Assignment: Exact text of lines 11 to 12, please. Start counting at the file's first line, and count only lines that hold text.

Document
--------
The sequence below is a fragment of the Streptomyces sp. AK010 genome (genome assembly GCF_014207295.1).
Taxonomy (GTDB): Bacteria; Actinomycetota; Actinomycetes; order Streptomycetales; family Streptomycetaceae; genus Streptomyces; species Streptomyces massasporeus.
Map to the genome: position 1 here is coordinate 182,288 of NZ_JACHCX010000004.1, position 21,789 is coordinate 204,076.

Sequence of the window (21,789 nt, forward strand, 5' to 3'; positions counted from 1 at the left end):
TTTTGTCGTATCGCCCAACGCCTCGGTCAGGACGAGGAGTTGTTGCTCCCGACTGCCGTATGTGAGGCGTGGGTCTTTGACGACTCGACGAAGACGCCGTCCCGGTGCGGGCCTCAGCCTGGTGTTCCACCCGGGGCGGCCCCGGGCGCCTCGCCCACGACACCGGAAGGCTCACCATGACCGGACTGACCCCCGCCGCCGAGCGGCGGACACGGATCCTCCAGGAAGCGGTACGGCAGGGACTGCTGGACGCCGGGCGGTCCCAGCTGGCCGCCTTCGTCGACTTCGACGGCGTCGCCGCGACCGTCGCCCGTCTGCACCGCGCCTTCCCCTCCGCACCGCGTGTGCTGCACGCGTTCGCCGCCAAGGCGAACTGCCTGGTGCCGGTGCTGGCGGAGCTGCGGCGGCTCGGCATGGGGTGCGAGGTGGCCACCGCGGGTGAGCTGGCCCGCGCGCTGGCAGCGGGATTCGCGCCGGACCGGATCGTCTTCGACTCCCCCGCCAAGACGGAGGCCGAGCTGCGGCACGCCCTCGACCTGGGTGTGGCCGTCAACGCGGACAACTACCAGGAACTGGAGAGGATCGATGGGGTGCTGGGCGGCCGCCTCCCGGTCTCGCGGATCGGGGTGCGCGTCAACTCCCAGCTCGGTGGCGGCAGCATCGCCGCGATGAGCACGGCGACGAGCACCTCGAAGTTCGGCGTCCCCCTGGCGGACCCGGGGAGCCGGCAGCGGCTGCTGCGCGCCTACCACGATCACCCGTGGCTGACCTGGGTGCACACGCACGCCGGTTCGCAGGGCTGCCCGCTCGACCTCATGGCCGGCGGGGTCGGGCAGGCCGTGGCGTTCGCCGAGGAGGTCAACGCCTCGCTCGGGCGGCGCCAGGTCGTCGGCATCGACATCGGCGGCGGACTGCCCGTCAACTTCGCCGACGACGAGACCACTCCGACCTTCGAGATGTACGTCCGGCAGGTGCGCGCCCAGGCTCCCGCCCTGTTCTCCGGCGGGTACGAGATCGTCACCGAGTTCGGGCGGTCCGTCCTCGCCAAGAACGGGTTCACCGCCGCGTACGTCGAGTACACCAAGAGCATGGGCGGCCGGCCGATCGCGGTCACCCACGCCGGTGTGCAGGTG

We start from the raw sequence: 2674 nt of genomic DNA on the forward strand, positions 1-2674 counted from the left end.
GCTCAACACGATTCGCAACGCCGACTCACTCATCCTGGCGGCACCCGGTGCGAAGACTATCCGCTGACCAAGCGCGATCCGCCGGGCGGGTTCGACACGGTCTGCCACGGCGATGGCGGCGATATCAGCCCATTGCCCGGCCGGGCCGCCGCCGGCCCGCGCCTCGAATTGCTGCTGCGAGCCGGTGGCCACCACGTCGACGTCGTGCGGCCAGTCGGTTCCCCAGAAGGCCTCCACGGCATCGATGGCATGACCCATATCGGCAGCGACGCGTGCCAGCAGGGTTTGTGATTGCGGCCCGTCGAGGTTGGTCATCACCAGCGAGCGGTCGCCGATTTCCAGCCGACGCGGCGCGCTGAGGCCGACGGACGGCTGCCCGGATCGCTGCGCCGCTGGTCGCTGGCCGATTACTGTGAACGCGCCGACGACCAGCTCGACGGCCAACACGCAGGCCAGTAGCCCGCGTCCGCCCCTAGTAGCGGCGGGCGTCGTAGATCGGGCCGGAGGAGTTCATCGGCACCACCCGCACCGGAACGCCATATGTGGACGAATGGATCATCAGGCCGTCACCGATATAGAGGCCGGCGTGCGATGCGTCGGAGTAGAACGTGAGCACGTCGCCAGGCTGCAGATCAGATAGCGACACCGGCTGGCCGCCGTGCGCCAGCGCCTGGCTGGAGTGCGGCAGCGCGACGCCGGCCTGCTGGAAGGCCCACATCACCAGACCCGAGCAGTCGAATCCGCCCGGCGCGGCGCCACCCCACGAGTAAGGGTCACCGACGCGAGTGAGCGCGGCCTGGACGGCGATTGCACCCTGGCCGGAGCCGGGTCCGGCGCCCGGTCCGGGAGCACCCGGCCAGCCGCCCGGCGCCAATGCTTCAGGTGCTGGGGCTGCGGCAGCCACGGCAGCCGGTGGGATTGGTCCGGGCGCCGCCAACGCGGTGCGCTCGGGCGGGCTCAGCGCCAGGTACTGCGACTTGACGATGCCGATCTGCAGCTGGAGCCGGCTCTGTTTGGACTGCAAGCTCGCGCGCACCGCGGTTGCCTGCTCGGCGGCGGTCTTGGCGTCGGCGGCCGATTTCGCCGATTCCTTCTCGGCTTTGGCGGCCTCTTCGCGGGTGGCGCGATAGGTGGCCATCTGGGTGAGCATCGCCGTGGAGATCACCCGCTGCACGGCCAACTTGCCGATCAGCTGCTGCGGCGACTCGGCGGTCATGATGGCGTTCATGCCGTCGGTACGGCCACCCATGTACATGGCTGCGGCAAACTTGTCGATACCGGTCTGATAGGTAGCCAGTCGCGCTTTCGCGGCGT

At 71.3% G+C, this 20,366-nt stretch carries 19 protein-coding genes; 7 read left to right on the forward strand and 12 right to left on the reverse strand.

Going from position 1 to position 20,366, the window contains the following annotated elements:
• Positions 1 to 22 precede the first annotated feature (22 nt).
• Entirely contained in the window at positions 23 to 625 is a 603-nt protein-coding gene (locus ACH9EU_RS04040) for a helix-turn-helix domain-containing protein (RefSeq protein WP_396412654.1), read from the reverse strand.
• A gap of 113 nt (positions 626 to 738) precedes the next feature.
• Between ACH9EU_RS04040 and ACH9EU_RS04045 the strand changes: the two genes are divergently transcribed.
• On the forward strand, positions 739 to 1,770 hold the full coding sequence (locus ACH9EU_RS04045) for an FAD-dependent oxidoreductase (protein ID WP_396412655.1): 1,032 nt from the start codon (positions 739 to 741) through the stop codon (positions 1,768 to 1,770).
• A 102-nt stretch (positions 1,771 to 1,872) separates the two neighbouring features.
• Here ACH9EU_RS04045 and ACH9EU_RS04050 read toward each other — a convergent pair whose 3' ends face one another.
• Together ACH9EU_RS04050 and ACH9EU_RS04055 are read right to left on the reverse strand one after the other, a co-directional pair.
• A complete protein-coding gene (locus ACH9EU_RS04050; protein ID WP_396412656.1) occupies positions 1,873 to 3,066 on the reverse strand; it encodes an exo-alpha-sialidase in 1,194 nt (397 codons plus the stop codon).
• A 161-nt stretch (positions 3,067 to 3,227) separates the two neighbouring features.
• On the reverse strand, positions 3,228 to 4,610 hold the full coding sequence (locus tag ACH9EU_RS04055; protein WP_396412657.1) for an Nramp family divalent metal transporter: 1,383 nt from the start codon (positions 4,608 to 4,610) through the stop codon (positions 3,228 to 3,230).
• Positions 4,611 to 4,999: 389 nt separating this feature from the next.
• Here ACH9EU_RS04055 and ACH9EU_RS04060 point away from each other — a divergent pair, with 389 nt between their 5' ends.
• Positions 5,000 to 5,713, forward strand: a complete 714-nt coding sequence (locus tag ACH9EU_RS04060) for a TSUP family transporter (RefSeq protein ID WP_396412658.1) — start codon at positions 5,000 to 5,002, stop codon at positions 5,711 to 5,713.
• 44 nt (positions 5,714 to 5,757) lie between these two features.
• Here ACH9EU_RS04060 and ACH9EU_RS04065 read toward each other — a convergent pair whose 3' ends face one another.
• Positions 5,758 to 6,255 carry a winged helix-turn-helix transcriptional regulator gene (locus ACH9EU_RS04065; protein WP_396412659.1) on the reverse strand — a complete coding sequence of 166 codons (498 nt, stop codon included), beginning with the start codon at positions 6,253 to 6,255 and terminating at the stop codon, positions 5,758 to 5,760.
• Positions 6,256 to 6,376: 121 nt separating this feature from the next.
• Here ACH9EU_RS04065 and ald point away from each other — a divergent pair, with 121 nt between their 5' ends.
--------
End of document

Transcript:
• Entirely contained in the window at positions 23 to 625 is a 603-nt protein-coding gene (locus ACH9EU_RS04040) for a helix-turn-helix domain-containing protein (RefSeq protein WP_396412654.1), read from the reverse strand.
• A gap of 113 nt (positions 626 to 738) precedes the next feature.